Fixing injustice could pay spiritual dividends

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It wasn’t easy leaving my wife and three young daughters to do miluim (reserve army duty) twice a year in my 30s and 40s. But like most secular and modern Orthodox Jews living in Israel in the 1970s and ’80s, I understood that the Jewish state couldn’t exist surrounded by enemies sworn to its destruction without its citizens pitching in.

So, I and my fellow citizen-soldiers twice a year practiced our army specialty — firing a 120 millimeter mortar — or did guard duty on Israel’s borders, in the West Bank or Gaza Strip for a total of up to 35 days of annual service during peacetime. (In wars, of course, reserve soldiers are called up for an indefinite period of time.)


But the members of my unit had a special problem as we went to do our service. The Schneller army base where we had to report at the beginning of each reserve duty and from which we would be discharged was located in Jerusalem’s Geula neighborhood, an ultra-Orthodox stronghold just west of the similar Meah Shearim quarter.

Every time we entered the base, leaving our families behind, we encountered dozens of haredi (ultra-Orthodox) men who had never, and would never, do army service. Thus, at the start and conclusion of our miluim, we would come face-to-face with one of the clearest examples of injustice in Israeli society, for in serving we were helping to defend all Israelis from harm — including the families of those of our fellow citizens who were shirking their duty.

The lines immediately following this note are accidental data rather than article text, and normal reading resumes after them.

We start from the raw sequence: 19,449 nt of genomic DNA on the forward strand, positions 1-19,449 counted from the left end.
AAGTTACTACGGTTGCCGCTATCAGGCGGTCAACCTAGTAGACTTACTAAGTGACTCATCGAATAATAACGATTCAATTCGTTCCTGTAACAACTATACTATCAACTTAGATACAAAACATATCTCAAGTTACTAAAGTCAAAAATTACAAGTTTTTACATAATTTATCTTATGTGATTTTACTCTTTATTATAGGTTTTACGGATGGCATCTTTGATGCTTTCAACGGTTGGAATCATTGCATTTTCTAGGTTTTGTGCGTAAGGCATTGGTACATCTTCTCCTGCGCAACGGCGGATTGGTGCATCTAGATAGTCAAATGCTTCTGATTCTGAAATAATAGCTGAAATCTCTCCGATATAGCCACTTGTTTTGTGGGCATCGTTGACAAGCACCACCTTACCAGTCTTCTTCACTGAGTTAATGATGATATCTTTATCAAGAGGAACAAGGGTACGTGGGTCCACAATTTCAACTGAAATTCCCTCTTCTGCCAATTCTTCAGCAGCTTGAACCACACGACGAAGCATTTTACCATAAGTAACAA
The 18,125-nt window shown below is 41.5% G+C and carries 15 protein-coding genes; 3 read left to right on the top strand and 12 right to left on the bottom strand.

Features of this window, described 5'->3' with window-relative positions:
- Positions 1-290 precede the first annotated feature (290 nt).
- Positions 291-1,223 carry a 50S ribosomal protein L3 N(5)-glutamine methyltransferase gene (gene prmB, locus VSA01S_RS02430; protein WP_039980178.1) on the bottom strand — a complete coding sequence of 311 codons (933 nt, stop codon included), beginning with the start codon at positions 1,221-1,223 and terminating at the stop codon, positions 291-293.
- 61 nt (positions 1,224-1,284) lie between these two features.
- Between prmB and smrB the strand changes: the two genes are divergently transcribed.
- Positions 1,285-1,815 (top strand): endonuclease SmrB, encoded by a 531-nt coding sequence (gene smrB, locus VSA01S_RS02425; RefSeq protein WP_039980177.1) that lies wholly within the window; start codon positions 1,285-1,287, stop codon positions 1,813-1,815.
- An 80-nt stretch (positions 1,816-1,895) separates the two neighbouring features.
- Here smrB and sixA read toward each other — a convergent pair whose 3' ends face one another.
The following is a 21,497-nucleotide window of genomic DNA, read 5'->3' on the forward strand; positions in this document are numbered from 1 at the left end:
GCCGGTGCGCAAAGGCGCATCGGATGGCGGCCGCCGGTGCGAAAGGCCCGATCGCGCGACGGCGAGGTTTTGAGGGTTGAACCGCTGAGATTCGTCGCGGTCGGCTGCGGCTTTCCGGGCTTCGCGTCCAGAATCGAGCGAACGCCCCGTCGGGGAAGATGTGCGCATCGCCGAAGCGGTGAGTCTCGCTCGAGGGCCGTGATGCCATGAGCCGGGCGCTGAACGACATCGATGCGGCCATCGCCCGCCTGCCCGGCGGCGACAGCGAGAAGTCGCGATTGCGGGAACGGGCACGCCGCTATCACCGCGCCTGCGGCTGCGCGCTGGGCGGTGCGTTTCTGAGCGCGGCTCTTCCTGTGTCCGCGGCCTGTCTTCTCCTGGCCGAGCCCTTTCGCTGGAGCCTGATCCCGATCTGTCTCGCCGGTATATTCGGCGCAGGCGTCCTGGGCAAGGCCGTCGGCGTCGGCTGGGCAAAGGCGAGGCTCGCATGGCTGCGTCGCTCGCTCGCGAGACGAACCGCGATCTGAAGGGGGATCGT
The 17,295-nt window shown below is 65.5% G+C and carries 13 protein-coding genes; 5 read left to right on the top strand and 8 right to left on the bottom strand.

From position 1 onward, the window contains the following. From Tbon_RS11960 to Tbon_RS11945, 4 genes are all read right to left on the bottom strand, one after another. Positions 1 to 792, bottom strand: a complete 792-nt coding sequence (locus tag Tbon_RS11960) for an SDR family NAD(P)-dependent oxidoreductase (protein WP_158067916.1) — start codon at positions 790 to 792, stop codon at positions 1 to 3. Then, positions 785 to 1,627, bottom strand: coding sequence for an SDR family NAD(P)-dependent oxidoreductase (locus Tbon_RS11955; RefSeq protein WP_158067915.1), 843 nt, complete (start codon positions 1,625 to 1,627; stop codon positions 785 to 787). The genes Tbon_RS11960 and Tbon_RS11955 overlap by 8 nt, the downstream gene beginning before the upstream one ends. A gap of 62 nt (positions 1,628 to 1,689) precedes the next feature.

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This untenable situation — which traces its origin to an agreement a harried David Ben-Gurion made with ultra-Orthodox leaders to provide haredi men who study in yeshivas a deferment from military service in exchange for those leaders’ support for the nascent Jewish state — may be ended shortly when the Knesset passes the Share the Burden bill requiring that the country’s haredim be subject to the draft.

This measure, fiercely opposed by the ultra-Orthodox community and its leaders, will not only “share the burden” insofar as military service, but, it is hoped, also will, in conjunction with other measures, encourage members of that community to join the workforce. Israeli economists and other analysts note that the Jewish state cannot endure when 10 percent of its population, a number slated to double in 20 years, does not work or serve in the army, becoming an intolerable burden on the rest of society.


This change will be a real challenge for the Israel Defense Forces — especially considering the ultra-Orthodox refusal to serve with women. (Unlike other Israeli women who serve in the IDF, haredi women are exempt from service under the proposed law.) But it is worth the effort.

In addition, the projected law could have an added bonus — it may bring secular Israelis closer to Judaism. Today, hundreds of thousands of Israelis are alienated from their religion because of the conduct of their fellow Jews. They see haredim as draft dodgers and shnorrers and conclude that if those self-proclaimed strictest adherents to the faith act in such an abhorrent manner, they want nothing to do with Judaism.

Apparently, they reason, haredim believe that they are exempt from the divine admonition “Tzedek tzedek tirdof” — Justice, justice you shall pursue (Deuteronomy 16:20).

So, for the good of the state of Israel, the unity of the Jewish people — and, perhaps, the greater spiritual fulfillment of secular Israelis — let us hope that the Knesset does its job as conscientiously as did the members of my miluim unit some 35 years ago.

Aaron Leibel is a member of Washington Jewish Week’s editorial staff.

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